Lots of rumours starting to fly re: Bieksa’s status. Do you think he’ll be staying in Vancouver or finding a new home? — @kirkeyj
HM: My gut tells me he’s staying. I tend to follow my gut, especially when it says, Wait to answer this question until after Bieksa is re-signed. Attaboy, gut.
DW: I completely disagree. Wait, what? He’s already re-signed? Man, I’m slow.
Not asking should they or would they, just wanna know: COULD the Canucks move Luongo? Any seriously interested teams? — @RandomWhiteMale
HM: Sure they could, if they lost confidence in him. Every contract is movable. Furthermore, there are plenty of teams that would take Luongo. It’s not like they’re taking a flyer on a guy; he ‘s a two-time Vezina nominee.
But, if they did, it’s going to be a mutual movement and it’s not going to be this year. Truth is, I’m sure the Canucks were just as annoyed with Luongo’s late-postseason flameout as the fans were, but they’re simply not as reactive, and thank God for that. Schneider is still unproven, and Luongo is still a top-flight goaltender with a pretty decent cap hit — an established, Vezina-quality #1. What happens if you ship Funny Bob somewhere else and Schneider can’t handle the load? Then you’re back in the goalie graveyard, a place Luongo so effectively destroyed that the fans in this city now think anybody can be their #1. Ask Philadelphia — who was so desperate for a stud that they paid Ilya Bryzgalov all their money — how difficult finding a trusted starter can be, and how much a sturdy #1 goalie is worth to a team. When you have one, and it’s unclear you have another, you don’t just throw caution to the wind.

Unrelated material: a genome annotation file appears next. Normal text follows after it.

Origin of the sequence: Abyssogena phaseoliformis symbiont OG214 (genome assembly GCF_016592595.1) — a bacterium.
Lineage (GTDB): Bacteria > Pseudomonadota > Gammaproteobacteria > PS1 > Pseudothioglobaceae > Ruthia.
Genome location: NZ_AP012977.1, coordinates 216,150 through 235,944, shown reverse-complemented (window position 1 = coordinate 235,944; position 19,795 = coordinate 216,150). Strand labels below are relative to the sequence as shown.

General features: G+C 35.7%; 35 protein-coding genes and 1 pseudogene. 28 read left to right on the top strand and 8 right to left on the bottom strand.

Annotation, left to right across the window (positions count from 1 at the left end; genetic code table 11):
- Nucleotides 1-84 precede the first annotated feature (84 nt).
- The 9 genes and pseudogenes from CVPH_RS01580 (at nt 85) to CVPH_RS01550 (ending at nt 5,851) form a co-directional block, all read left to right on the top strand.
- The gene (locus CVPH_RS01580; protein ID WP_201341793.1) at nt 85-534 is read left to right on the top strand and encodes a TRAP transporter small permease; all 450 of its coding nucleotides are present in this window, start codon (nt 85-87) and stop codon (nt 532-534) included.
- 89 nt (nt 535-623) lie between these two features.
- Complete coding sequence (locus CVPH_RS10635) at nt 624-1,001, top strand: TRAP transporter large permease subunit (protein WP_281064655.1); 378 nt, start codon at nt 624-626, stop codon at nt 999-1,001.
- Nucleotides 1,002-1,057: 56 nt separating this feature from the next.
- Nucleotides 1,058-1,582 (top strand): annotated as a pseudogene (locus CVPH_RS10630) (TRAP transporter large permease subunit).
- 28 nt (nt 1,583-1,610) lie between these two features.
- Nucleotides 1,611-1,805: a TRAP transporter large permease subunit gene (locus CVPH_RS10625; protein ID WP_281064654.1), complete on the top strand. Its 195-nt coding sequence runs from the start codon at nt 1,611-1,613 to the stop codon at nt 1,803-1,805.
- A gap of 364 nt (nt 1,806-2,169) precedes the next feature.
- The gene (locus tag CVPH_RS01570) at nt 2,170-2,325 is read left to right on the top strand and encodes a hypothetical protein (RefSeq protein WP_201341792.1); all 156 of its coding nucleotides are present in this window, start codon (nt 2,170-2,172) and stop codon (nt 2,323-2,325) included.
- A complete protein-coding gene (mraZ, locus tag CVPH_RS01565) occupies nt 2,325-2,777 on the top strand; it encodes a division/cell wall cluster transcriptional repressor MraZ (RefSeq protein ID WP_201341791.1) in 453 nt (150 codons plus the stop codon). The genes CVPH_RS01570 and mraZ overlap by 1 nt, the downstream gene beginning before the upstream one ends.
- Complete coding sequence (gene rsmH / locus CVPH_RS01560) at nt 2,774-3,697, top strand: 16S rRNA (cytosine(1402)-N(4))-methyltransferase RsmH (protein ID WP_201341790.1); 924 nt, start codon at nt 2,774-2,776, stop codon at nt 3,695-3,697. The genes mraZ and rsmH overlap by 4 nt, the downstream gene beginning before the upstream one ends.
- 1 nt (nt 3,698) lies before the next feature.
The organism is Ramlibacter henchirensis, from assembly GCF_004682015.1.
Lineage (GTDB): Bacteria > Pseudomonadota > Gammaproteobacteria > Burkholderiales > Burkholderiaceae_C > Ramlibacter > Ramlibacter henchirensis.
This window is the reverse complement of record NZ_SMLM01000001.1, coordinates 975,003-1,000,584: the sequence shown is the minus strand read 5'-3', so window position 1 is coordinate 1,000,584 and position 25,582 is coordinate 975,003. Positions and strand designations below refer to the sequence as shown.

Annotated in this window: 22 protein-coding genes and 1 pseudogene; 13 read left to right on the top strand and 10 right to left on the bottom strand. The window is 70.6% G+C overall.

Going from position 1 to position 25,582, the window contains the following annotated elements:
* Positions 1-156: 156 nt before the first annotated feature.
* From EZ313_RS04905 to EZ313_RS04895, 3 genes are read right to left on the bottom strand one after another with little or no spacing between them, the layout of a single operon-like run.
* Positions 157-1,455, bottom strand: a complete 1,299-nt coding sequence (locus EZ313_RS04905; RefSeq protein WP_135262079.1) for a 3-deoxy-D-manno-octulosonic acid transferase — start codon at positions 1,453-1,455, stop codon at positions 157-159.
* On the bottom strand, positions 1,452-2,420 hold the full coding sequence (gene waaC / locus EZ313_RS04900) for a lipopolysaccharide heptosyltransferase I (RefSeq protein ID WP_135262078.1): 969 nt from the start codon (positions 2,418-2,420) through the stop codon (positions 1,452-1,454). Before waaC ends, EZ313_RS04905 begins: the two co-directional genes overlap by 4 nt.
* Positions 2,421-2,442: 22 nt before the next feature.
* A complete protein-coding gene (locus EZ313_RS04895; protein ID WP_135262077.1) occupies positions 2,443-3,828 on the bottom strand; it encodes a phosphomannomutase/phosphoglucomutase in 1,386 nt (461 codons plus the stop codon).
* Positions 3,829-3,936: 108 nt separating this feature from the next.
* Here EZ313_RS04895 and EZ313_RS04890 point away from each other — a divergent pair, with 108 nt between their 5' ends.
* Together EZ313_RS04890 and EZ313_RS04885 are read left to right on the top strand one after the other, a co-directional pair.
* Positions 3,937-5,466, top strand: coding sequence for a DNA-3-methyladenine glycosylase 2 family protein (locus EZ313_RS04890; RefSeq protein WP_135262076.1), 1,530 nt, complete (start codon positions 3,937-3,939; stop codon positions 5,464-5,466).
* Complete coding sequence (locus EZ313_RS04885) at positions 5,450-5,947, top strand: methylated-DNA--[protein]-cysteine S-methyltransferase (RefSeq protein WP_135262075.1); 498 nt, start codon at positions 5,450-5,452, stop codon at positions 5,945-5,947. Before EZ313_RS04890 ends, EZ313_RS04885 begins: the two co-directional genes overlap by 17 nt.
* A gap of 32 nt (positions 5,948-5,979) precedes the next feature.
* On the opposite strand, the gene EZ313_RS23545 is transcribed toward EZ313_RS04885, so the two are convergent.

More likely is that Schneider gets traded for that winger they need to compliment Ryan Kesler. But, that said, if the Canucks come through this offseason with Cory Schneider still on the roster, expect to see a genuine competition. And if Luongo has another postseason where he succumbs to the emotional drain of the playoffs and bombs out, expect this question to get a lot more play when Schneider needs a new contract.
DW: Luongo’s contract is a far cry from unmovable. With the cap floor being greatly increased, there are plenty of teams that will take on his contract, especially given the fact that he’s one of the best goalies in the league. Should they move him? Hell no. But they could.